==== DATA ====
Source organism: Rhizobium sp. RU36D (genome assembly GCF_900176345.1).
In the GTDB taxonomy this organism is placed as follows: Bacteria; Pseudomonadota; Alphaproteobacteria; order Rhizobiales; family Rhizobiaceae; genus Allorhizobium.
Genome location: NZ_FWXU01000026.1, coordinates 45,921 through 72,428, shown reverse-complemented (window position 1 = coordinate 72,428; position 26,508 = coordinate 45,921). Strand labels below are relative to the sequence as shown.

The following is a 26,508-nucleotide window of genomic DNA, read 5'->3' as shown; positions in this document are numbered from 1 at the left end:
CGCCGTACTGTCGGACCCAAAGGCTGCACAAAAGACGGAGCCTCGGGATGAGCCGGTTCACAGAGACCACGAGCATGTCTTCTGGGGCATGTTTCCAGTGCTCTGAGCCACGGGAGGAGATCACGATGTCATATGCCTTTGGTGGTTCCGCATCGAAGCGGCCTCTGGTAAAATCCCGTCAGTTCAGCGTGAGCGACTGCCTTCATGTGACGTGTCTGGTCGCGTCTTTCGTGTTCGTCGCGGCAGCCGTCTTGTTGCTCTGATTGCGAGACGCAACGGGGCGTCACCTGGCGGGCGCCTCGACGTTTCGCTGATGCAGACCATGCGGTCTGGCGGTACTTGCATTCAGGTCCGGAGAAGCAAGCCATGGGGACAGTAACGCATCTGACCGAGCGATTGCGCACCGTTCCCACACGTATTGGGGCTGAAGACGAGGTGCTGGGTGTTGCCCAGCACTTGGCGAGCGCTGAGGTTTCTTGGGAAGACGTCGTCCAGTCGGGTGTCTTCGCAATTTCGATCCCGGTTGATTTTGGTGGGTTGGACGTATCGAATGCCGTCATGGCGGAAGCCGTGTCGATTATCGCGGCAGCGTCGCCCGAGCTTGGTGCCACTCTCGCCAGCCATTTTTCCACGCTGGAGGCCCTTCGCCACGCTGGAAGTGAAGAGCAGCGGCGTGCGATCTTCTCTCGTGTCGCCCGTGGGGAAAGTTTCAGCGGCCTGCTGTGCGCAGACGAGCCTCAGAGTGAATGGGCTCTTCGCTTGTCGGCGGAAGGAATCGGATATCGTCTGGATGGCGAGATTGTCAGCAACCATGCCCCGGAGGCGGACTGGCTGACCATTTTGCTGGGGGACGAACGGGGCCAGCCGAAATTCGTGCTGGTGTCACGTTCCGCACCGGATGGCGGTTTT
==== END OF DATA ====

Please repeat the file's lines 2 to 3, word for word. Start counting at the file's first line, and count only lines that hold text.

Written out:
In the GTDB taxonomy this organism is placed as follows: Bacteria; Pseudomonadota; Alphaproteobacteria; order Rhizobiales; family Rhizobiaceae; genus Allorhizobium.
Genome location: NZ_FWXU01000026.1, coordinates 45,921 through 72,428, shown reverse-complemented (window position 1 = coordinate 72,428; position 26,508 = coordinate 45,921). Strand labels below are relative to the sequence as shown.